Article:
7 cruise misconceptions debunked

by Ned Levi on September 10, 2012

Celebrity Summit docked in Juneau, Alaska, photo by NSL Photography

I don’t know if it’s a trend in the making, but I’ve noticed a lot of interest in cruising recently. I’ve been fielding more questions than usual about cruising recommendations, and I’m often asked how much I really like cruising myself.

I like cruising … a lot. I think it’s a great option for travelers to take as part of one’s overall travel mix. I usually include before/after cruise touring options when possible.

From the questions I’ve been asked, it’s clear to me there are many misconceptions about cruising, still held by those who haven’t yet cruised. I’d like to dispel the ones which seem to be the most persistent.

Do many really get sea sick on cruises? On most cruises, very few passengers get sea sick, even those who are prone to motion sickness in cars or airplanes. Generally cruise ships are large, and all have stabilizers to minimize their rocking motion. If you’re prone to motion sickness, or are traveling through seas known to be rough, such as the Drake Passage for cruising to Antarctica, use preventative measures. For example, my wife always wears anti-seasickness wrist bands and swears by them.

Does it make sense to consider those expensive, luxury, all inclusive cruise lines? It makes sense to look at all cruising options. You need to compare pricing, and you’ve got to be careful doing so when contrasting a cruise on which “everything” is included, versus a non-inclusive cruise.

You must determine if and what is not included in the “all inclusive” cruise. For example, some special excursions aren’t included, and dinners in “specialty” restaurants may incur a small extra charge. You must add up all the separate fees and charges you will incur on the non-inclusive cruise: gratuities, excursions, alcohol, soda, etc. You need to then compare the cruises’ bottom lines for the final determination of their costs.

Is there anything for our kids to do on a cruise ship? Major cruise lines have highly organized programs and camps for children and teens, and the kids I know who participated in them loved their cruises. Kids can participate all day, or only part of the day in these programs. They not only give children a chance to have fun away from their parents, they give parents a chance to be alone themselves. Before choosing a particular cruise, carefully check what services are offered for teens and children.

It looks like cruising can be very boring with lots of days at sea! For some, the cruise ship itself is their destination. With the variety of available activities and enrichment, especially on some of the larger ships, I can understand that. There are ship’s tours, cooking classes, wine tasting, gambling, shopping, swimming, and on some ships, even ice skating, rock climbing walls, and all sorts of other activities. If you’re like me, while those activities can be great, I’m more interested in a cruise’s ports of call. I was on a two-week cruise last year that had only one “day at sea.” If you’re like me, I assure you, there are plenty of cruises available which maximize your time in port. You have to plan cruises as carefully as any trip.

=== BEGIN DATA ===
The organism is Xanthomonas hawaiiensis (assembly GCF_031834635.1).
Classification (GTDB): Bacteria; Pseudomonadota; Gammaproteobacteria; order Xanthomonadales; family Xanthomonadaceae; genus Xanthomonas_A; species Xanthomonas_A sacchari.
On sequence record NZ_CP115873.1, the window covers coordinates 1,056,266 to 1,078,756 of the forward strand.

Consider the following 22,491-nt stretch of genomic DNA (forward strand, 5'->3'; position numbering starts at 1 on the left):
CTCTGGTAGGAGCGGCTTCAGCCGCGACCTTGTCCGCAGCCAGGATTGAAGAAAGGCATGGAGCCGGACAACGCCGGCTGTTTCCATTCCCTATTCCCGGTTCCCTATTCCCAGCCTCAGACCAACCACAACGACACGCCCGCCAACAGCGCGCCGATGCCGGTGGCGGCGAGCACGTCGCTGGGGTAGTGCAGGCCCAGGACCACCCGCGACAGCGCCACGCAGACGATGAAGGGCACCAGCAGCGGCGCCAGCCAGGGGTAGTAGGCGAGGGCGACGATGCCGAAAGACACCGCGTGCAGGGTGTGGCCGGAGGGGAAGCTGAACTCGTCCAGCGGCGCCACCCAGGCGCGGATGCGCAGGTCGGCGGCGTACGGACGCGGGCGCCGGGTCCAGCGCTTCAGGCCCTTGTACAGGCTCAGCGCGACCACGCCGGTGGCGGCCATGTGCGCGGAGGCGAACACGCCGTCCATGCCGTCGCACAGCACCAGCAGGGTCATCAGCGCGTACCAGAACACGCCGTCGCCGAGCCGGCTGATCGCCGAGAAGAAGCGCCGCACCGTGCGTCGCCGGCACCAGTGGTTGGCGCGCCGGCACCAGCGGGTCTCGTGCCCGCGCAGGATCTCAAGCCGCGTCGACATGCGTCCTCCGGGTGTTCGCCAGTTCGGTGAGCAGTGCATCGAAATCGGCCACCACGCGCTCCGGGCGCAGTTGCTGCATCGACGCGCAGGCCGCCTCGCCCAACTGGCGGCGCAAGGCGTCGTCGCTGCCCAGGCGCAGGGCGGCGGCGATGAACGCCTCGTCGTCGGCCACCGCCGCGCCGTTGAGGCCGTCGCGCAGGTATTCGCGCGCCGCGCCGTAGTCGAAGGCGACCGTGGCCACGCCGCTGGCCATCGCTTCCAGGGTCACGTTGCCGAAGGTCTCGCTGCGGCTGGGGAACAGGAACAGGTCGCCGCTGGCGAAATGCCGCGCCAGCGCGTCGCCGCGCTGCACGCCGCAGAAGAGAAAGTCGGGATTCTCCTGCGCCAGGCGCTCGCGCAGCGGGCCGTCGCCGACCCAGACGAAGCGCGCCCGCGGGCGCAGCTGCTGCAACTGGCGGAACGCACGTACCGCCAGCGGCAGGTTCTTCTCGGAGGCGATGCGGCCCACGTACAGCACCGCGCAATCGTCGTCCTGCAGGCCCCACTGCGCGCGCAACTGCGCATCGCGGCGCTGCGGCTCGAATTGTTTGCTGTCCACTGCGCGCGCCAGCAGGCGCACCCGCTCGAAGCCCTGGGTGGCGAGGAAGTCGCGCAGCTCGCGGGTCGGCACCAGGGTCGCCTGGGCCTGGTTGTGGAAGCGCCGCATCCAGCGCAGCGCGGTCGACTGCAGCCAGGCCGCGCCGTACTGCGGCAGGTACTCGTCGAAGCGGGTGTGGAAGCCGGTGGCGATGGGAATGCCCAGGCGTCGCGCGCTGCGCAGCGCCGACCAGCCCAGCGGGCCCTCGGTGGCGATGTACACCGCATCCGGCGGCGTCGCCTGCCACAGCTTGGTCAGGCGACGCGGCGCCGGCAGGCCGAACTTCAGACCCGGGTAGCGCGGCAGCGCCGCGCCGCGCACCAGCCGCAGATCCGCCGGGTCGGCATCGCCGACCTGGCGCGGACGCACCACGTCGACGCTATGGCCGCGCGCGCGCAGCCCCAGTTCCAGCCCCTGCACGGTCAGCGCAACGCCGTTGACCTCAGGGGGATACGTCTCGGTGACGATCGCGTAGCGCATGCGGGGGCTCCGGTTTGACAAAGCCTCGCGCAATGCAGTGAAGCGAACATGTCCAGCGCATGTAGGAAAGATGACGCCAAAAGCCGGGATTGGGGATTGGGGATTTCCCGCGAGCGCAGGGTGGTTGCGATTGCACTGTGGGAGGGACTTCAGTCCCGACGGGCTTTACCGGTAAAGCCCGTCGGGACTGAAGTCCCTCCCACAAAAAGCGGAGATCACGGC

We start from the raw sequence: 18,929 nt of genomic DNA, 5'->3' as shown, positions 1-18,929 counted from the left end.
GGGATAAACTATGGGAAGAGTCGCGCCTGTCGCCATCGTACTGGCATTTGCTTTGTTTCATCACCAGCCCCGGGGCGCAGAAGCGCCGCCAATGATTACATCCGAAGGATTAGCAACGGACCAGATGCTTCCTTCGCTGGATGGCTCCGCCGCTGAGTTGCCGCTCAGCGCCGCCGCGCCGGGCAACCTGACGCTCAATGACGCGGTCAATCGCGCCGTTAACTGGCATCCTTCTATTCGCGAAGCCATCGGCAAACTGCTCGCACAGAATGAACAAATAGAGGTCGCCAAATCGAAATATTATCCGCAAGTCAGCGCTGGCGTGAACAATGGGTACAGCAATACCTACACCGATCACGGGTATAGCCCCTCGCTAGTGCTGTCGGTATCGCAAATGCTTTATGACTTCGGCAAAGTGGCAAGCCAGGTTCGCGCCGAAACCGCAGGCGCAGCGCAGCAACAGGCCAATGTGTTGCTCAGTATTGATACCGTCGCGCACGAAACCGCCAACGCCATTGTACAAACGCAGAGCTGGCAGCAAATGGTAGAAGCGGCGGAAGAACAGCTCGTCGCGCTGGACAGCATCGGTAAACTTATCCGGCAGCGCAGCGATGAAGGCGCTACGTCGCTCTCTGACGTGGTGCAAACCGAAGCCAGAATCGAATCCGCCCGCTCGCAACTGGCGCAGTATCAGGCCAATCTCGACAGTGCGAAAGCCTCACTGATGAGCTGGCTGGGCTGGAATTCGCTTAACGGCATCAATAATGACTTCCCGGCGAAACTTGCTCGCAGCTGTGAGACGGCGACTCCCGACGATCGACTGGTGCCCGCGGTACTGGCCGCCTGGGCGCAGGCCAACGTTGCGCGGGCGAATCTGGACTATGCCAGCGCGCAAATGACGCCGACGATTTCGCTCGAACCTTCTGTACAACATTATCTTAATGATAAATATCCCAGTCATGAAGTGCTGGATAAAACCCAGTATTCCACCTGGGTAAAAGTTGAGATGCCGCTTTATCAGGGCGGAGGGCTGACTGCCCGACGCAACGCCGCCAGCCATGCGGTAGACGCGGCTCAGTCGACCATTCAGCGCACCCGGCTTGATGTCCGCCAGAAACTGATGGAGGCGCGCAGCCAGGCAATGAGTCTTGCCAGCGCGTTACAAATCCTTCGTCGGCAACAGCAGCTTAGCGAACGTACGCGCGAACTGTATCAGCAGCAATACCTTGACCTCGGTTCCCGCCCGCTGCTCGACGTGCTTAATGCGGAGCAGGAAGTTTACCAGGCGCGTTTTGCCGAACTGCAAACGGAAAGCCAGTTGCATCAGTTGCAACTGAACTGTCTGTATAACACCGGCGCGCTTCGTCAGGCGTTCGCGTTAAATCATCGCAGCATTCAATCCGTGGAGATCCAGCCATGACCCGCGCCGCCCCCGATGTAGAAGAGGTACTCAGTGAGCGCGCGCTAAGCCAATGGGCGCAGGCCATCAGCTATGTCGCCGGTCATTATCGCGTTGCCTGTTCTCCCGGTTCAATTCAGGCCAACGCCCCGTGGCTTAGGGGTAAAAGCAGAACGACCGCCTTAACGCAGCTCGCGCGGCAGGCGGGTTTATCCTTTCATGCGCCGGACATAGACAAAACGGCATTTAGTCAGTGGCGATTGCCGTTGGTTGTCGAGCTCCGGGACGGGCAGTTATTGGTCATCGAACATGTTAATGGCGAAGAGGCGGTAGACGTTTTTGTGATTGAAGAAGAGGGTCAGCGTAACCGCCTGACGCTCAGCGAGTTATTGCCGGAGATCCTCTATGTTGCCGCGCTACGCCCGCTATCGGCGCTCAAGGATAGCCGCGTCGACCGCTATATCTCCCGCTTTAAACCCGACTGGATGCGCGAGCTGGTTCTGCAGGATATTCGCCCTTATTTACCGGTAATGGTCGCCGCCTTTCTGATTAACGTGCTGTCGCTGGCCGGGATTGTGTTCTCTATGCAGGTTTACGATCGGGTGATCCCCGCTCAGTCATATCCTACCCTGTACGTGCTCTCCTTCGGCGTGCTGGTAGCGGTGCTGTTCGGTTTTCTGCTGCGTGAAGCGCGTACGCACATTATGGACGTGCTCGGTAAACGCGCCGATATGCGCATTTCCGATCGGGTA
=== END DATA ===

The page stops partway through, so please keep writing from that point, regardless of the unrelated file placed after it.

Is it true that on most cruises many passengers are sickened by the norovirus? It’s important to realize that while norovirus outbreaks on cruise ships get a lot of publicity, they’re not alone with norovirus problems. In fact, the virus was originally named “Norwalk,” for an outbreak in the Bronson Elementary School, in Norwalk, Ohio. Ships take considerable steps in their kitchens and other areas to prevent the spread of the virus.

Most cruisers are never sickened by the norovirus, and each cruiser can take important steps to prevent their infection. Every cruiser should wash their hands with soap and water often, especially after using the toilet, and always before eating. Ships have alcohol-based hand sanitizers available. Use them, but remember, they’re not a substitute for good hand washing with soap and water.

I hear that only old people cruise. It’s true that many “seniors” have found cruising an easy, fun way to travel, but typically you’ll find cruisers of all ages. Today, cruise lines are pointedly catering to younger cruisers, offering more and more variety, and options. One only has to look at the activities available on newly launched ships to see that’s true.

Is it true that cruising is highly regimented? In a word, “No.” I think many have this impression because, in years past, most cruise lines had strict dress codes and one or two formal nights, even on short cruises, but as the world has generally become less formal, so have the cruise lines. On my recent cruises, nothing more than a golf shirt and slacks was required for dinner.

More and more ships are no longer requiring cruisers to sign up for dinner sittings in the main dining room, and many ships have multiple dining options.

During the day, there are many activity options of all kinds, at different times, plus, unless it’s cold, there’s always the pool and other outdoor choices. At night, most ships have a slew of activities for passengers to enjoy at different times of the evening.

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